Experimental setup for in vivo ultrasound neuromodulation
Simulation results of the 2D beam profile of the CMUT ring array
EMG recording results before and after ultrasound stimulation and
photos of mouse forepaw before and after ultrasound stimulation
showing induced motor response
With an increasing understanding of our brain functions and connectomes, we are not only interested passive read-outs of brain signals but also active modulation of our brain signals. Thus, various invasive stimulation modalities from electrical, chemical, and optical have been introduced to stimulate deep-brain regions to treat brain disorders such as Parkinson's disease.
What is problem and why is it important?
Many studied stimulation modalities such as electrical, chemical, and optical are highly effective but difficult to be applied to humans due to their invasive nature. Thus, transcranial magnetic stimulation (TMS) has been actively researched as a therapeutic tool for human treatment. However, due to lack of focusing capability of magnetic wave and small penetration depth, TMS has been limited in its uses to shallow brain regions. However, since many interesting and important parts of our brain are located deep in our brain, there is still a need for a stimulation tool that enables deep-brain stimulation non-invasively. Thus, focused ultrasound has recently studied as a new enabling stimulation modality for human treatment.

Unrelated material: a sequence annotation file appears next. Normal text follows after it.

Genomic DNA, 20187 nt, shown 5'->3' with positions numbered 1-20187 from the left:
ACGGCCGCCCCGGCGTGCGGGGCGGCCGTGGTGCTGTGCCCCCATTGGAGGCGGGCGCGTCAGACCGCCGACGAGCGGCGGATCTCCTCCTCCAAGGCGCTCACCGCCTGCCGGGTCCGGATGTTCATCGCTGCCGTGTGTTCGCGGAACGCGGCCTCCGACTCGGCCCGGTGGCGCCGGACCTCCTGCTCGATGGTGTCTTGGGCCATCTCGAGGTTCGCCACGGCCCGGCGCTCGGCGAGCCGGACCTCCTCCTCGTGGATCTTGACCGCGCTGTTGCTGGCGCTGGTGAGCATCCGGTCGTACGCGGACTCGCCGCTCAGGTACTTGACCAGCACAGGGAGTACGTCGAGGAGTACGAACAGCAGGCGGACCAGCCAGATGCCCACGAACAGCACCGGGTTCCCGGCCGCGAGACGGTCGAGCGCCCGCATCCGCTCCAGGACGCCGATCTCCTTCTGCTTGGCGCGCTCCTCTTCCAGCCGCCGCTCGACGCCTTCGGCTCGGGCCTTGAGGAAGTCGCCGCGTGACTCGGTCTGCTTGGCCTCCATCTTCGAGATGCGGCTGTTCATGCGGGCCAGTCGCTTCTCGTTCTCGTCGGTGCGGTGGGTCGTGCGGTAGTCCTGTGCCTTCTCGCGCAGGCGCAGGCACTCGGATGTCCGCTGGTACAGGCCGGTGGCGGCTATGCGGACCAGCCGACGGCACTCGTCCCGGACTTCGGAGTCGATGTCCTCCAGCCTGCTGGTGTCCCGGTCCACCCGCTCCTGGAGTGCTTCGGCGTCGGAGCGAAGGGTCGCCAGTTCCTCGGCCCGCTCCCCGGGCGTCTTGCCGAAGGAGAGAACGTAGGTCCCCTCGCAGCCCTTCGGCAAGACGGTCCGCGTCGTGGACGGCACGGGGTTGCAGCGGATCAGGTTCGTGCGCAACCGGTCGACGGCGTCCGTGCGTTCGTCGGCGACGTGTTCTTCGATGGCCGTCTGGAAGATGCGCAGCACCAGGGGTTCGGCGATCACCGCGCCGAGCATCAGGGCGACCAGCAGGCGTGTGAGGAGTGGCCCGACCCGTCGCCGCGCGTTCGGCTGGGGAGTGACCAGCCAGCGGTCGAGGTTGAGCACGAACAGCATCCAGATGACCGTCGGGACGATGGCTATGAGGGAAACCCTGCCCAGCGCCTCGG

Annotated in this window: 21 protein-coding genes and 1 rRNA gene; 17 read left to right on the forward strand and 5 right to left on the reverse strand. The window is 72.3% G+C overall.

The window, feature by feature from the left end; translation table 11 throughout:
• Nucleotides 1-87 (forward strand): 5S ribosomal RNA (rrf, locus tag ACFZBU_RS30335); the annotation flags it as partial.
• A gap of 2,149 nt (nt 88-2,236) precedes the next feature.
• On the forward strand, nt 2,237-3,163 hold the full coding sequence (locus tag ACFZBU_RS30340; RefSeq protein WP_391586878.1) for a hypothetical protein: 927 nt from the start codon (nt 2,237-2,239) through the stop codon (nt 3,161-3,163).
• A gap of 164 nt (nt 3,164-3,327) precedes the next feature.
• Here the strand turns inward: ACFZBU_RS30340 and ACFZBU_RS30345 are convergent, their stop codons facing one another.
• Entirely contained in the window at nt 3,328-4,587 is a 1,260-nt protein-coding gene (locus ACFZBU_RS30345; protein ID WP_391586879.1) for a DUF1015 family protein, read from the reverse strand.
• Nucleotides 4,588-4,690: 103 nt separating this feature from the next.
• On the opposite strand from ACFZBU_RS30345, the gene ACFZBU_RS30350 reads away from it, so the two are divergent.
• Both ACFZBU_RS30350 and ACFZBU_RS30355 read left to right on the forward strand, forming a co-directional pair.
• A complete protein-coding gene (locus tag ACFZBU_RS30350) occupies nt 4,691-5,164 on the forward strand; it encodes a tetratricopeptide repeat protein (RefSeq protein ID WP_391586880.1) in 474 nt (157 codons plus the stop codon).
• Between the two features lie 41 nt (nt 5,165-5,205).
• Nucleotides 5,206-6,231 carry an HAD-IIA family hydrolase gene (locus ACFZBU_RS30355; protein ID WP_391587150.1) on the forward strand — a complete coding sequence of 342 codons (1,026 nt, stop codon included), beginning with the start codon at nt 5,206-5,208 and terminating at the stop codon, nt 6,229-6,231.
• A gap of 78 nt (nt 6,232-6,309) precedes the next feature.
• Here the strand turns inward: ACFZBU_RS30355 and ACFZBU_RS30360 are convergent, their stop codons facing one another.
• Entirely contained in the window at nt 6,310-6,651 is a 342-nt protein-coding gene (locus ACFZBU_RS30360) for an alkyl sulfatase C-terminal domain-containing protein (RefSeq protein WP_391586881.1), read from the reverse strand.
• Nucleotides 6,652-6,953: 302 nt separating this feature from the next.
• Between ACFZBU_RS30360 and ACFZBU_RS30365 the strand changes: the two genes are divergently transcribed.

In our lab, we aim to develop an ultrasound neuromodulation system that allows stimulation of deep-brain regions non-invasively.